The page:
Whatever sage advice you impart to someone, make it short and memorable

To me, it’s all the more valuable if a person passing along some advice puts it into a short, memorable phrase.

This month’s Uniquely Cleveland focuses on the The Northern Ohio Italian American Foundation, its 20-year history and its philanthropy, including an annual gala, which this year will honor Tommy LiPuma. A Cleveland native and record producer, LiPuma has earned 18 gold and platinum records and 30 Grammy nominations in his 40-year career.

LiPuma has described the phrase he uses for what he looks for in an artist as the “chill factor.” In an interview, he gave this explanation of the nerve-tingling result of a perfect combination of song, voice and style: “I can’t always put my finger on why I know something will work. It’s more the ‘chill factor’ I look for, honing in on that artist whose music reaches inside you and takes you somewhere.”

With that phrase, the “chill factor,” you have all that’s necessary to realize how LiPuma makes his decision and perhaps how you can consider what gives you the “chill factor” when you have to evaluate a performance or product.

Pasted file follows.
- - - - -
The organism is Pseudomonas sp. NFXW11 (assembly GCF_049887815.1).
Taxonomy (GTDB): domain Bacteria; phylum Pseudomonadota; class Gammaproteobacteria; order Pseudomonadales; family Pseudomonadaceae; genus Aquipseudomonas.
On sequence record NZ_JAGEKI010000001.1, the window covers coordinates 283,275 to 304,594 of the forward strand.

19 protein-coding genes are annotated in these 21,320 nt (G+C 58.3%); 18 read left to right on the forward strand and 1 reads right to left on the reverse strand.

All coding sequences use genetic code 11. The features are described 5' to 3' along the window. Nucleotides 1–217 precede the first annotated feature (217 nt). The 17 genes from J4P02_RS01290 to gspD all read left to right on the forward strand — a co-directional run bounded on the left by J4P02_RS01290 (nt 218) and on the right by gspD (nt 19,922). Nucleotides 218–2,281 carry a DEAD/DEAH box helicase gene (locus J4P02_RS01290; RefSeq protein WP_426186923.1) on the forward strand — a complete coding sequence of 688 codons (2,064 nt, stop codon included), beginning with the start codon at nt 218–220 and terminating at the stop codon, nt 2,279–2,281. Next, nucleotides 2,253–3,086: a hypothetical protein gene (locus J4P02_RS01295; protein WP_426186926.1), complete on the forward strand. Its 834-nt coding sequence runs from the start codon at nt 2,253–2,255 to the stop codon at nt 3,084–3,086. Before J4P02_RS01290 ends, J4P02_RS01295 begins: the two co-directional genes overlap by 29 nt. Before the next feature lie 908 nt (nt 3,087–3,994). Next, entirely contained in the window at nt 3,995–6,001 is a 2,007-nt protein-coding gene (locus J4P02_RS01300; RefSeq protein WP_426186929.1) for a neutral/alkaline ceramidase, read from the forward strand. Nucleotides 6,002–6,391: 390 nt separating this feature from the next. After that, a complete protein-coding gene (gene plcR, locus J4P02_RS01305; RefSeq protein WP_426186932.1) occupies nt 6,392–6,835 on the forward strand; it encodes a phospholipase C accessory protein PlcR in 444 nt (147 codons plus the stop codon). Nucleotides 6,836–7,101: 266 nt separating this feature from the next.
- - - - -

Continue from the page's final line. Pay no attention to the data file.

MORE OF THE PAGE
Decisive moment

Another phrase that says it all in a few words is the “decisive moment.” Henri Cartier-Bresson, a French photographer who is widely considered the father of photojournalism, coined this phrase, which has come to mean the perfect second to press the shutter.

To quote Cartier-Bresson, the decisive moment is “In the span of a fraction of a second, the simultaneous acknowledgement of the meaning of a fact on one hand, and on the other, of a rigorous organization of visually perceived forms that express this fact.”

So when you push the shutter on your decision, you might want to consider if it is the decisive moment.

Leap of faith

Still a third phrase that communicates so much in so few words is “leap of faith,” attributed to 19th century Danish philosopher Søren Kierkegaard. While he originally used it in a religious sense, it has been applied more broadly to indicate taking a risk and believing it will go well.

Both “leap” and “faith” are critical to the phrase’s meaning. If you change it to a “movement of little doubt,” it doesn’t convey the message nearly as well.

I first heard this used by someone I was interviewing for a position who said she left her job before she had a new one lined up. She was taking a leap of faith, she said.

I don’t know how it worked out for her but I was impressed both that she left her job without having a new one and that she called it a leap of faith — that by doing so, it was setting forces into play that would help ensure a positive outcome.

What’s your phrase? If you don’t have one at hand, give it some thought. You never know when you’ll be asked for some advice.

Dennis Seeds is editor-at-large for Smart Business Network. He is interested in the people and businesses making a difference in Cleveland.